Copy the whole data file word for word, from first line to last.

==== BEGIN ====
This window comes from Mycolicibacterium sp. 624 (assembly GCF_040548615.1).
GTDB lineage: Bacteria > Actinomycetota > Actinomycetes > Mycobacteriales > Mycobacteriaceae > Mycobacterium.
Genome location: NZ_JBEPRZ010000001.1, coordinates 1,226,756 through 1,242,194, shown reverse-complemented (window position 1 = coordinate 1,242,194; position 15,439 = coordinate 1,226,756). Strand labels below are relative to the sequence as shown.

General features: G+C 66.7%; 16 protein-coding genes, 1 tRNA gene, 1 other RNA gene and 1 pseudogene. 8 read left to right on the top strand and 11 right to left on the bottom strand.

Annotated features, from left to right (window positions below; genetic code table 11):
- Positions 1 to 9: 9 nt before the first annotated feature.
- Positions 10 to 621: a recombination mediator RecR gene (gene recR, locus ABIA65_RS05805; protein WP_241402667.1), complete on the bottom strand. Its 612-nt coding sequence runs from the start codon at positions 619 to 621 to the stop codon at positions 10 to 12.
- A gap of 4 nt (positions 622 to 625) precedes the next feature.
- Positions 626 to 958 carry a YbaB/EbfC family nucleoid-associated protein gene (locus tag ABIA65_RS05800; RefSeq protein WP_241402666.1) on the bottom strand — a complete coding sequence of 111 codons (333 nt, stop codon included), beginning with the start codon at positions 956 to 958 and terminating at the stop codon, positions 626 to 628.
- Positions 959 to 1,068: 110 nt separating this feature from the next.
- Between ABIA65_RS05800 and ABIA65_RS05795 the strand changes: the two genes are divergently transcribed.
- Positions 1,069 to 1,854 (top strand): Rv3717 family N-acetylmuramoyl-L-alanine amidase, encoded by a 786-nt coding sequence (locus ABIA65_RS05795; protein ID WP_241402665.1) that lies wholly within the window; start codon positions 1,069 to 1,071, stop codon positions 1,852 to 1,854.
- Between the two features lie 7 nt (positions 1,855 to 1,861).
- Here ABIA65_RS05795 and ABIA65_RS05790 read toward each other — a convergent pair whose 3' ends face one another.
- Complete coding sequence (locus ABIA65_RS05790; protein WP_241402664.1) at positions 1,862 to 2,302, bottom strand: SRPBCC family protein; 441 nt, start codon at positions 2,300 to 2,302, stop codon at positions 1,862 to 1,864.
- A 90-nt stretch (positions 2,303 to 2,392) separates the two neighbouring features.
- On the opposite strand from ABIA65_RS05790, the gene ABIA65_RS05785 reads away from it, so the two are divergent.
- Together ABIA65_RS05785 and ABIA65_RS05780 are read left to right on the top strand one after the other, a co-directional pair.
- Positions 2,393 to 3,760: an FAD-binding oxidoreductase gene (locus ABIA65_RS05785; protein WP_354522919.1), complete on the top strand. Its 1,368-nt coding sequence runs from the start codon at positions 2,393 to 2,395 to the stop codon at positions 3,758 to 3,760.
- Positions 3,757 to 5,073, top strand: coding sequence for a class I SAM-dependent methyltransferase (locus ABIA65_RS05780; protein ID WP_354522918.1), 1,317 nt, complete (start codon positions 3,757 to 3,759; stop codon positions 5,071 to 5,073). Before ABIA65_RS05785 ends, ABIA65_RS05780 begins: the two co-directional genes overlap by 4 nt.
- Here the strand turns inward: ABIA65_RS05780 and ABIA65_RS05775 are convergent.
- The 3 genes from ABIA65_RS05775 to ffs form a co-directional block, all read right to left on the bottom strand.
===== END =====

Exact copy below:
This window comes from Mycolicibacterium sp. 624 (assembly GCF_040548615.1).
GTDB lineage: Bacteria > Actinomycetota > Actinomycetes > Mycobacteriales > Mycobacteriaceae > Mycobacterium.
Genome location: NZ_JBEPRZ010000001.1, coordinates 1,226,756 through 1,242,194, shown reverse-complemented (window position 1 = coordinate 1,242,194; position 15,439 = coordinate 1,226,756). Strand labels below are relative to the sequence as shown.

General features: G+C 66.7%; 16 protein-coding genes, 1 tRNA gene, 1 other RNA gene and 1 pseudogene. 8 read left to right on the top strand and 11 right to left on the bottom strand.

Annotated features, from left to right (window positions below; genetic code table 11):
- Positions 1 to 9: 9 nt before the first annotated feature.
- Positions 10 to 621: a recombination mediator RecR gene (gene recR, locus ABIA65_RS05805; protein WP_241402667.1), complete on the bottom strand. Its 612-nt coding sequence runs from the start codon at positions 619 to 621 to the stop codon at positions 10 to 12.
- A gap of 4 nt (positions 622 to 625) precedes the next feature.
- Positions 626 to 958 carry a YbaB/EbfC family nucleoid-associated protein gene (locus tag ABIA65_RS05800; RefSeq protein WP_241402666.1) on the bottom strand — a complete coding sequence of 111 codons (333 nt, stop codon included), beginning with the start codon at positions 956 to 958 and terminating at the stop codon, positions 626 to 628.
- Positions 959 to 1,068: 110 nt separating this feature from the next.
- Between ABIA65_RS05800 and ABIA65_RS05795 the strand changes: the two genes are divergently transcribed.
- Positions 1,069 to 1,854 (top strand): Rv3717 family N-acetylmuramoyl-L-alanine amidase, encoded by a 786-nt coding sequence (locus ABIA65_RS05795; protein ID WP_241402665.1) that lies wholly within the window; start codon positions 1,069 to 1,071, stop codon positions 1,852 to 1,854.
- Between the two features lie 7 nt (positions 1,855 to 1,861).
- Here ABIA65_RS05795 and ABIA65_RS05790 read toward each other — a convergent pair whose 3' ends face one another.
- Complete coding sequence (locus ABIA65_RS05790; protein WP_241402664.1) at positions 1,862 to 2,302, bottom strand: SRPBCC family protein; 441 nt, start codon at positions 2,300 to 2,302, stop codon at positions 1,862 to 1,864.
- A 90-nt stretch (positions 2,303 to 2,392) separates the two neighbouring features.
- On the opposite strand from ABIA65_RS05790, the gene ABIA65_RS05785 reads away from it, so the two are divergent.
- Together ABIA65_RS05785 and ABIA65_RS05780 are read left to right on the top strand one after the other, a co-directional pair.
- Positions 2,393 to 3,760: an FAD-binding oxidoreductase gene (locus ABIA65_RS05785; protein WP_354522919.1), complete on the top strand. Its 1,368-nt coding sequence runs from the start codon at positions 2,393 to 2,395 to the stop codon at positions 3,758 to 3,760.
- Positions 3,757 to 5,073, top strand: coding sequence for a class I SAM-dependent methyltransferase (locus ABIA65_RS05780; protein ID WP_354522918.1), 1,317 nt, complete (start codon positions 3,757 to 3,759; stop codon positions 5,071 to 5,073). Before ABIA65_RS05785 ends, ABIA65_RS05780 begins: the two co-directional genes overlap by 4 nt.
- Here the strand turns inward: ABIA65_RS05780 and ABIA65_RS05775 are convergent.
- The 3 genes from ABIA65_RS05775 to ffs form a co-directional block, all read right to left on the bottom strand.